The Stock Market's Path of Maximum Frustration: What's Next?
Following the road signs to better performance.
The knee-jerk reaction following yesterday's FOMC minutes was lower, and true to the path of maximum frustration, today's tape is trending higher (the first move after a Fed announcement is typically the false move). Market breadth is 2:1 positive, the banks are outperforming, cats and dogs are twerking, and Hoofy the Bull is about to step out for a pedicure.
Life is good in Matador City; somebody cue Joe Walsh!
The dip-buyers can afford to be patient given the defined risk nestled below (S&P (INDEXSP:.INX) 1775 and S&P 1730). Each and every time the bears felt like they had the bulls on the ropes, they got rope-a-doped with a sucker punch. Those who haven't been knocked out by now are tired at the least, and prone to caution this late in the fight.
And you wonder why.
Our trading tells (banks and beta) act well today so the only Cliff Branch for the bears is the overhead supply at S&P 1800 (likely pulled there by expiration; stops are set on the other side). I don't have a horse in the directional race at present -- by choice, mind you -- as I'm content to watch the action, pick my spots, and otherwise keep loose grips on the handlebars. Perhaps it's no coincidence that I haven't felt this relaxed in years.
Twenty-six and a half sessions left until Baby New Year wipes the trading slate clean, rewards the winners, and punishes the sinners. As it stands, anyone who has expressed an inkling of doubt this year, or feigned concern about the unintended consequences of Fed policy, or believed that the ramifications of social mood would manifest through the price action, or otherwise stressed about the "other side" of economic nirvana, will need to suck it up and scream, "Thank you sir, may I have another?!?!" And that's OK, as long as you're still here to trade another day.
I continue to watch Twitter (NYSE:TWTR) for discernible weakness, as I would like to own this stock at the right price, perhaps paired against a Facebook (NASDAQ:FB) short.
While gaming the market is hard (read: crowded and emotional into year-end), there are great opportunities to generate alpha, as demonstrated by the 10% pop in JC Penney (NYSE:JCP) yesterday.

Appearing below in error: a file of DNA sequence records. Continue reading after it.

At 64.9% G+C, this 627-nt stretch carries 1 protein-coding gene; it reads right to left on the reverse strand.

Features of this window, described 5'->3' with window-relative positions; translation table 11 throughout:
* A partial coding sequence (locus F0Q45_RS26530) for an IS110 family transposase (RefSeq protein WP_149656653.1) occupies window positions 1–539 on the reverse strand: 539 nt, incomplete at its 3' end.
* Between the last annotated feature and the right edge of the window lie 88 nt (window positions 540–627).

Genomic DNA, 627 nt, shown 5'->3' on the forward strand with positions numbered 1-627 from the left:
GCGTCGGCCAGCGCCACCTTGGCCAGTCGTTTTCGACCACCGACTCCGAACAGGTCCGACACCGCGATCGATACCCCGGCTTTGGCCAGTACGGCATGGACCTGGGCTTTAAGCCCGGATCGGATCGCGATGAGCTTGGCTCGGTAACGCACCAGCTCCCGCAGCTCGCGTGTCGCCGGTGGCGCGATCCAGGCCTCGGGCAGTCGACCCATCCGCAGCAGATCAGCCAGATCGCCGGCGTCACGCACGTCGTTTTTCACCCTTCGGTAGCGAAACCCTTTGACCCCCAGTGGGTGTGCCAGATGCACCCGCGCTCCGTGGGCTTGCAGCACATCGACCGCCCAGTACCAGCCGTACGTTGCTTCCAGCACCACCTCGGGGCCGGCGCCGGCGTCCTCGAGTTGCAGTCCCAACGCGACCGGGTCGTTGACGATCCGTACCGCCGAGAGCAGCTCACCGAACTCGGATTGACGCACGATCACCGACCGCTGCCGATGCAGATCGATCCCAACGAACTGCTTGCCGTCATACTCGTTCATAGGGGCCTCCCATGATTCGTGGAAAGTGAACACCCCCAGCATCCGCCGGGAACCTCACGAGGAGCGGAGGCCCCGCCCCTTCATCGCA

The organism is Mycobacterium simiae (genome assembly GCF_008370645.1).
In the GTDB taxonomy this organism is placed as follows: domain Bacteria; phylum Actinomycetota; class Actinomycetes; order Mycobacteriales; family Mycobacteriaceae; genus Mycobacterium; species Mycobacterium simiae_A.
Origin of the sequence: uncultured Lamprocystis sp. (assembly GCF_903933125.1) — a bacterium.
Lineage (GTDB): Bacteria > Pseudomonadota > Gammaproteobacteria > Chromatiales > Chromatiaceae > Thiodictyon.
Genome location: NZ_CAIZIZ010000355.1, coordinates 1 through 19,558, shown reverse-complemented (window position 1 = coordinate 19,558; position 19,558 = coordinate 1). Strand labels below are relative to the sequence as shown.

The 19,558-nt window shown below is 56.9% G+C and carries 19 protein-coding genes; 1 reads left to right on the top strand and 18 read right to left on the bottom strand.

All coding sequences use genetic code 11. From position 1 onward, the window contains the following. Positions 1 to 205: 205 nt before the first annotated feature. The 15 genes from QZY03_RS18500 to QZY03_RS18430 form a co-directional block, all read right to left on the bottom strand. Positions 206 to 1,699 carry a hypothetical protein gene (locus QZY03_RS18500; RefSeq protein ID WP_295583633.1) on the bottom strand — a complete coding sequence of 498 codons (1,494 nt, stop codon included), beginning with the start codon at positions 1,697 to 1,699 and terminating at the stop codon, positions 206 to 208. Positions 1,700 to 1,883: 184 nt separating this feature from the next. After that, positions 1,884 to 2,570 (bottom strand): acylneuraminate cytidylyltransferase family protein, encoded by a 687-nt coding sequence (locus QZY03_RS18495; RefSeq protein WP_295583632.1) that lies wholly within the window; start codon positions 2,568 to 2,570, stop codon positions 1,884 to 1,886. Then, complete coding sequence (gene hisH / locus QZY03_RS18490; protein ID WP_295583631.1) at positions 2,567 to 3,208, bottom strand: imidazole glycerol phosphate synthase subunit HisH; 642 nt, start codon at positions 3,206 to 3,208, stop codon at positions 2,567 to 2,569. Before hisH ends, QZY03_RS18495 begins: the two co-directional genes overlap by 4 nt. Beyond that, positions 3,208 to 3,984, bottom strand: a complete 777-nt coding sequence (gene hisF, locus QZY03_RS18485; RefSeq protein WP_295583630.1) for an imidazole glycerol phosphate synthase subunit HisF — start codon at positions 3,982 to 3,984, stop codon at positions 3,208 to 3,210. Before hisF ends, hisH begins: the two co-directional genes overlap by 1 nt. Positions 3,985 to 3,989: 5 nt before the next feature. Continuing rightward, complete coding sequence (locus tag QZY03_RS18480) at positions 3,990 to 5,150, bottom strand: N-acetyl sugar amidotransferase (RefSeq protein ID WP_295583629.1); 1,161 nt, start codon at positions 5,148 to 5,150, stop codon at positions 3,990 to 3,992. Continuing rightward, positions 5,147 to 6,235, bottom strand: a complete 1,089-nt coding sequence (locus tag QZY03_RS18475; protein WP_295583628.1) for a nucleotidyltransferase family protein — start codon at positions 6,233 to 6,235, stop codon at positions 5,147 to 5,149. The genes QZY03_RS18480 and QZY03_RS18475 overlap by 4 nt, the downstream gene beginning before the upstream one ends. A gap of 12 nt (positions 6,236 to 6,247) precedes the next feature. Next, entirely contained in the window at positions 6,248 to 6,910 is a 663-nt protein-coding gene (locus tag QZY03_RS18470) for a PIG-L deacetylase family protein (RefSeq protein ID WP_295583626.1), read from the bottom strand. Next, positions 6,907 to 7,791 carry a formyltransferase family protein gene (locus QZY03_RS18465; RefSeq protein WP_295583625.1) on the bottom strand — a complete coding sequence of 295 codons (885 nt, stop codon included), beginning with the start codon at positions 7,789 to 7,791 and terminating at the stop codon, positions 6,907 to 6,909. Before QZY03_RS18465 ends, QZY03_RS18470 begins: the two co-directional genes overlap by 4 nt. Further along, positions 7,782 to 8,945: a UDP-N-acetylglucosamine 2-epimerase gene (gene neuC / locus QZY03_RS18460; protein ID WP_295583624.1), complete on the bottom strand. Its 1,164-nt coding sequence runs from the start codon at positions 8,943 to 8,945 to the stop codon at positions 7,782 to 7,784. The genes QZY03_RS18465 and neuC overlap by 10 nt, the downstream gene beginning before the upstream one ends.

Different strokes for different folks in this environment, but there should be common ground for us all to rise above the noise and yes, acrimony. One would think social mood would be entirely more upbeat given the all-time highs, but of course, it isn't -- and therein lies the rub.
There was an interview in December 2006 when I opined that what concerned me most was "all-time highs, but nobody really feels like we're at all-time highs," and I've been sensing the same for several months. Mea culpa, thus far.
I've been watching Goldman (NYSE:GS) lately as a trading tell; it feels like an old date.
Everyone is seemingly on board the "higher into year-end" bandwagon. That's either bearish on the margin or self-fulfilling in destiny; I'll tell you in 10%.
Reminder, 100% of net proceeds raised by The Ruby Peck Foundation for Children's Education will be donated to Typhoon Haiyan Disaster Relief. Paying it forward is par for the course in these parts, so thanks kindly for your consideration.
- As always, I hope this finds you well.
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Todd Harrison is the founder and Chief Executive Officer of Minyanville. Prior to his current role, Mr. Harrison was President and head trader at a $400 million dollar New York-based hedge fund. Todd welcomes your comments and/or feedback at firstname.lastname@example.org.
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